In the closet, I stand gathered in dresses around my upturned face. I pull them to me. I ponder the moment in which my body might spring into a full-sized woman. Who will buy my clothes while I cower, naked and vulnerable and suddenly as grown as I will ever be? I was made for the swirl, for gathering chiffon, pastels the color of sherbert. But my mother’s dresses from the fire sale at the mall feed my starved imagination, inflame my nascent femininity. They are bright. They are slim. They are survivors, beckoning. They were inexpensive. The store was clearing out. They discounted further at the cash register. My mother’s words reach my father’s impassive face. Well, ok, he says. Wear this one! I say. Then, this one. Later, that one! No, my mother says, now unsure , tucking her dark hair behind her ear. Not really my color. Too short. After I lose a few pounds. No. No. No. They hang on hangers, dejected as a girl with a harelip. The smell of loss and regret is like a lit fuse. Allowed to sizzle and spread.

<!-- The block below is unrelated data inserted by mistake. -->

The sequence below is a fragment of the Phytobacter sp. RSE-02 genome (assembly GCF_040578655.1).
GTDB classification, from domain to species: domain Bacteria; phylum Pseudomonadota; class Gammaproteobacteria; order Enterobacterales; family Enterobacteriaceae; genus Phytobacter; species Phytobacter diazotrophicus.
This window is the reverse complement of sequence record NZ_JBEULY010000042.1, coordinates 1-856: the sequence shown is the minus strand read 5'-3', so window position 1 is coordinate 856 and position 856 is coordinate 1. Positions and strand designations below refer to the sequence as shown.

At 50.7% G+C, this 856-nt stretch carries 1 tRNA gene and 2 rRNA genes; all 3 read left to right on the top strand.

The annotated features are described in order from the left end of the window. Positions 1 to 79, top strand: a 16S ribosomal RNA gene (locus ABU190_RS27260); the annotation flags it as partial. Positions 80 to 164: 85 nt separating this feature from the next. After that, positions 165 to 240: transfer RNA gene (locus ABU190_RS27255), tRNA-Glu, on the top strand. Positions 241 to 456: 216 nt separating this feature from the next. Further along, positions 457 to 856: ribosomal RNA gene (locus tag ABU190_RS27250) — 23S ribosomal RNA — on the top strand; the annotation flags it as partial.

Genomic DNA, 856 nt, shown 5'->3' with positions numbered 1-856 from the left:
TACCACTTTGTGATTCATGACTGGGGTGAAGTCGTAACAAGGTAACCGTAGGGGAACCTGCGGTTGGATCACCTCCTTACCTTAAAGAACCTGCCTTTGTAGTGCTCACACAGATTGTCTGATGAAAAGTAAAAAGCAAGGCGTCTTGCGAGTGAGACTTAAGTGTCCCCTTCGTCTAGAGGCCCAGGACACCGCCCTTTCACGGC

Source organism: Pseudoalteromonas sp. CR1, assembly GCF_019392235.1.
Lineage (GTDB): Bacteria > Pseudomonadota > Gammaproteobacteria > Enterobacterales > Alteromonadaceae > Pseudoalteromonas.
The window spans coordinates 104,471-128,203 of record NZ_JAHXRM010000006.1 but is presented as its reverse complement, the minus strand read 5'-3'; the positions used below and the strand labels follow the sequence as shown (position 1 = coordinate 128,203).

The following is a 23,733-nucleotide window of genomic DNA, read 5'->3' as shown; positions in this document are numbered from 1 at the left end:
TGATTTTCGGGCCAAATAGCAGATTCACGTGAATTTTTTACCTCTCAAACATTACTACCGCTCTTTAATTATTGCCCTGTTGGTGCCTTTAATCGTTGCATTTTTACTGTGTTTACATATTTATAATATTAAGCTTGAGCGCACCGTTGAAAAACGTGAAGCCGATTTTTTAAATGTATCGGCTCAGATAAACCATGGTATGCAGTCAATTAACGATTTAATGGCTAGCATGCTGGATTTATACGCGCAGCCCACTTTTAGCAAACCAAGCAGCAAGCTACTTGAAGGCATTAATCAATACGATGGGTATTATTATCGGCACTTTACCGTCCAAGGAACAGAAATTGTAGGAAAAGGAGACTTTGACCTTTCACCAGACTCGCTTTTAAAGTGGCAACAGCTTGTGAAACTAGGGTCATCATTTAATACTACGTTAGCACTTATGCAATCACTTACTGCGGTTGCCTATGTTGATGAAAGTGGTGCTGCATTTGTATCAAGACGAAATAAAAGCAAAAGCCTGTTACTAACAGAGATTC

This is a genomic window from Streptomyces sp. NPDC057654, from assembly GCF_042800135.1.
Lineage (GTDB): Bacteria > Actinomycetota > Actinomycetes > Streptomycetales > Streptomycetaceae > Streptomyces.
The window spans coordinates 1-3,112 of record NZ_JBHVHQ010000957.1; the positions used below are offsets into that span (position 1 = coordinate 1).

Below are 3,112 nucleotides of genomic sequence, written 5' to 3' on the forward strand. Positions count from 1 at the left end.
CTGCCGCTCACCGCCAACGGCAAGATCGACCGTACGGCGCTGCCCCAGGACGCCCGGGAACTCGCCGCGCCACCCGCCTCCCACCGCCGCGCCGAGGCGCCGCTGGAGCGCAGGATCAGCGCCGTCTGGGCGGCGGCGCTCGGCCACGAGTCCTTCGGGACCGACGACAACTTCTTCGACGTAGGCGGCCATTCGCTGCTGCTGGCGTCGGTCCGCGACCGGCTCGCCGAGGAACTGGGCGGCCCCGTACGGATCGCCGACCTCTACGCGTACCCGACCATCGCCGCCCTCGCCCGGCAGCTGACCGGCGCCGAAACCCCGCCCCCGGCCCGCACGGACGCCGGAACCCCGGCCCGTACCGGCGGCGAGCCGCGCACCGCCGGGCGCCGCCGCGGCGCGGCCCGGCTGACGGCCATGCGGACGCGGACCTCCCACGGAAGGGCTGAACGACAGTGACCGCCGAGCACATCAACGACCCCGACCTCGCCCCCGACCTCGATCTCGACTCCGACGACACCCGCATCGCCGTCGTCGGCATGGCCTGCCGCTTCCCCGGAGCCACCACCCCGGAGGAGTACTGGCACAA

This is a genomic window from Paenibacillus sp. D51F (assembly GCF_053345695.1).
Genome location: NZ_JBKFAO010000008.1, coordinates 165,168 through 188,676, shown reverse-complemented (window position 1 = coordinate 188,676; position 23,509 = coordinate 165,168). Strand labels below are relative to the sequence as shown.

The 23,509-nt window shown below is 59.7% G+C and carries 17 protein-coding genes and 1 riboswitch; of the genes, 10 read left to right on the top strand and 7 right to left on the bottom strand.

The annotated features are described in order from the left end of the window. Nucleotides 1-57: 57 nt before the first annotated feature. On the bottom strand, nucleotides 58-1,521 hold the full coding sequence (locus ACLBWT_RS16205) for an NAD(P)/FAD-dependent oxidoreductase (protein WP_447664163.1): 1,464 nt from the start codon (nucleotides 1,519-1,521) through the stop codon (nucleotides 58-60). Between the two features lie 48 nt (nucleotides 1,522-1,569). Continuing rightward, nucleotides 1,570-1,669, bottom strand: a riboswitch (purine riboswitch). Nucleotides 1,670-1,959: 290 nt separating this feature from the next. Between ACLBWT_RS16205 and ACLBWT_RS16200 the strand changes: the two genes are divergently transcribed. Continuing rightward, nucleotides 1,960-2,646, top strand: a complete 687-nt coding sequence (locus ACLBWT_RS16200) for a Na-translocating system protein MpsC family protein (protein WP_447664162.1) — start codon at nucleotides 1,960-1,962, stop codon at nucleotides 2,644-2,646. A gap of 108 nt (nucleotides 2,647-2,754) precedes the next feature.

Michelle says, Viola, for sure, for its mournful thrum.
In our dream band, on viola:
Michelle Reale is the author of Blood Memory: Prose Poems (Idea Press, 2021) Season of Subtraction (Bordighera Press, 2019) , In the Blink of a Mottled Eye (Kelsay Books, 2020). Forthcoming from Cervena Barva Press is Cofini: Poems of Refugees in Sicily. She is the Founding and Managing Editor of Ovunque Siamo: New Italian-American Writing.